Here’s an explanation of how the Decision Review System (DRS) worked in the case of the leg-before appeal against Ian Bell on 27 February in the game between India and England at Bengaluru.
* The greater the distance between point of impact and the stumps and the shorter the distance between point of pitching and the point of impact, the more difficult it is for the technology to provide an accurate projection.
* For this reason the playing conditions provide that in the case of a not out lbw decision where the distance between point of impact and the stumps is greater than 250 cm and/or the distance between point of pitching and point of impact with the pad is less than 40cm (as will be indicated in the Hawkeye graphics and with the attached being an example), the umpires are not obliged to follow the normal rules for using Hawkeye to determine whether the batsman is out or not and shall have a discretion in determining whether or not to overturn their original not out decision.
* In exercising this discretion they are required, in consultation with the third umpire, to take into account normal cricketing principles for determining lbw decisions.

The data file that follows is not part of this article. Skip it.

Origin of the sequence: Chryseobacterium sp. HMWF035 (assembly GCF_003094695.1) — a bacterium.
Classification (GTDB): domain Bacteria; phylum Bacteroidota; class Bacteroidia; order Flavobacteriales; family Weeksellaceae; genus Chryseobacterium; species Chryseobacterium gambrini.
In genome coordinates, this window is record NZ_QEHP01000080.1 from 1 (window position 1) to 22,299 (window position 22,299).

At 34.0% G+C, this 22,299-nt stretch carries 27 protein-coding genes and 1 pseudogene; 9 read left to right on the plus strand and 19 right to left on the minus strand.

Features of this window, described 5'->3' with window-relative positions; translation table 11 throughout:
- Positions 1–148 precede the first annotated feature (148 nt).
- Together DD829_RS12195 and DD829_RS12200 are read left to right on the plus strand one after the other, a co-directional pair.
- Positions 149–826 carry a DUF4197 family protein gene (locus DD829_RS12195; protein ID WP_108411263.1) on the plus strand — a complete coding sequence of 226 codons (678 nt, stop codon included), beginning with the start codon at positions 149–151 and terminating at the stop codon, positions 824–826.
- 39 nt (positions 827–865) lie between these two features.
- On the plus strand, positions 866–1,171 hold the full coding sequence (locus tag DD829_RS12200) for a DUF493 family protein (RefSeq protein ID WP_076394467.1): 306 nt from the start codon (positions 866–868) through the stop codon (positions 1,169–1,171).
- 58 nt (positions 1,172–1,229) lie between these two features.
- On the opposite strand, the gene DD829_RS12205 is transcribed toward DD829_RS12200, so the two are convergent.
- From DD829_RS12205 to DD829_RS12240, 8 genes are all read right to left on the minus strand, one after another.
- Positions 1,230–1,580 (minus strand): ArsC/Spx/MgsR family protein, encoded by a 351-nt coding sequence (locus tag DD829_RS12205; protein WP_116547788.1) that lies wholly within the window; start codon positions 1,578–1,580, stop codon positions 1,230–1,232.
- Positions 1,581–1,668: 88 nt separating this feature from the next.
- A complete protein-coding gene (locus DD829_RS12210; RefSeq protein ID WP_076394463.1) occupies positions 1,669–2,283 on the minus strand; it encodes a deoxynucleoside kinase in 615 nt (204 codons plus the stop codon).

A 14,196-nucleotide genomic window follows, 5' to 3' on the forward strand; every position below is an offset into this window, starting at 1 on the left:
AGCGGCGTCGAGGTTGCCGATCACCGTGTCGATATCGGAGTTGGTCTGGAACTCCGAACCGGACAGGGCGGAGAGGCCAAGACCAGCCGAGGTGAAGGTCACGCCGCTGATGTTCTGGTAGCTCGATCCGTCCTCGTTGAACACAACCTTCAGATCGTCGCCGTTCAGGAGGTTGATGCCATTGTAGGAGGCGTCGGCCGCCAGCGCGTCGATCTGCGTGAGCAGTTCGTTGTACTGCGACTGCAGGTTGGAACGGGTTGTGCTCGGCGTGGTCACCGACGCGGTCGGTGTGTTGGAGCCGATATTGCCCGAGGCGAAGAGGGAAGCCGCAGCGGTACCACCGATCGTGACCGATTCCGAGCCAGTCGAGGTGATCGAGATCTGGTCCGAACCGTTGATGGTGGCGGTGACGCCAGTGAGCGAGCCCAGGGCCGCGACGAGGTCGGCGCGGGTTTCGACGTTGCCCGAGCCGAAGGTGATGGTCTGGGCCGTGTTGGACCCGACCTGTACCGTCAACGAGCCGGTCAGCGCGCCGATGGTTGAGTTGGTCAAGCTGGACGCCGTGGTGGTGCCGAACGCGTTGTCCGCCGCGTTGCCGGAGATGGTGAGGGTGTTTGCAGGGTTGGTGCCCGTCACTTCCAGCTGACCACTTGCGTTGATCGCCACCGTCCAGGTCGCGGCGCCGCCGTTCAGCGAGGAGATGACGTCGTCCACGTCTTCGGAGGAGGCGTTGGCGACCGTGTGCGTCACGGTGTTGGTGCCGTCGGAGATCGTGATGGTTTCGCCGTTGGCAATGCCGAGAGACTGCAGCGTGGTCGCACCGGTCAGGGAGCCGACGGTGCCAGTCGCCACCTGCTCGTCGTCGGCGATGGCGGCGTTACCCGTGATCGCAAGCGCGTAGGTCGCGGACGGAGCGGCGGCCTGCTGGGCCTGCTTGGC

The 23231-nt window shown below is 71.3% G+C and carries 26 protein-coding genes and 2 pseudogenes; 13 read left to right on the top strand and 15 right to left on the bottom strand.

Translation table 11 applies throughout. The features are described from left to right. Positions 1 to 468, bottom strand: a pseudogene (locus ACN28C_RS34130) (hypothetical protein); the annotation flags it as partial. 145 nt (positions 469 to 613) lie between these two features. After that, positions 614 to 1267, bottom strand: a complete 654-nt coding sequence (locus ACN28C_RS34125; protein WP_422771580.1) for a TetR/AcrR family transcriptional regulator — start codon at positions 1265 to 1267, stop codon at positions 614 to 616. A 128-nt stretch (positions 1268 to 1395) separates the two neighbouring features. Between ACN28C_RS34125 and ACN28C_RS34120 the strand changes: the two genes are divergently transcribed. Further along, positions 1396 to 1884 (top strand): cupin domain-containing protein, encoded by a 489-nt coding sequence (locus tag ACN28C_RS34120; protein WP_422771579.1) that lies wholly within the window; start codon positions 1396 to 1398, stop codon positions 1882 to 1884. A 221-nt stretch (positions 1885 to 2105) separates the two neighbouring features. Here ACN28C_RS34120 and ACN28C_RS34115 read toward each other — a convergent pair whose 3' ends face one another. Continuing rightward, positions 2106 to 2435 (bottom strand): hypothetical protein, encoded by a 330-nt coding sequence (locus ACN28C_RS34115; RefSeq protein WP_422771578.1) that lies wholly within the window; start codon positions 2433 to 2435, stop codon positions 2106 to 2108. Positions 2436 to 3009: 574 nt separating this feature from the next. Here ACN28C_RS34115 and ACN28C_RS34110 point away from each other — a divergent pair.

What are these normal cricket principles?
These are a combination of factors:
* The distance between point of pitching and point of impact (the shorter this distance, the more difficult it is to be certain that the ball will go onto hit the stumps and thus the more unlikely it will be that the umpire will change his not out decision).
* The distance from point of impact to the stumps (the greater this distance, the more unlikely it will be that the umpire will change his decision)
* Where the ball is predicted to hit the stumps (the further this point from the centre of middle stump, the more unlikely it will be that the umpire will change his decision).
But it is a combination of the above factors that must be taken into account by the umpire in consultation with the third umpire.
E.g. If the batsman double steps and gets hit on the pad 4 metre down the wicket, the umpire will not change his not out decision even if the ball is predicted to be hitting the middle of middle stump, especially if there was only a short distance between the points of pitching and impact on the pad.
There have been two instances in ICC Cricket World Cup 2011 where a not out leg-before decision has been reviewed by the fielding side where the point of impact was more than 2.5 metres from the stumps. In both these cases:
* the distance from point of pitching to point of impact was approximately the same
* the distance between point of impact and the stumps was just over 2.5 metres
* The ball was predicted to hit the stumps slap bang between off and middle stump about 3/4 of the way up.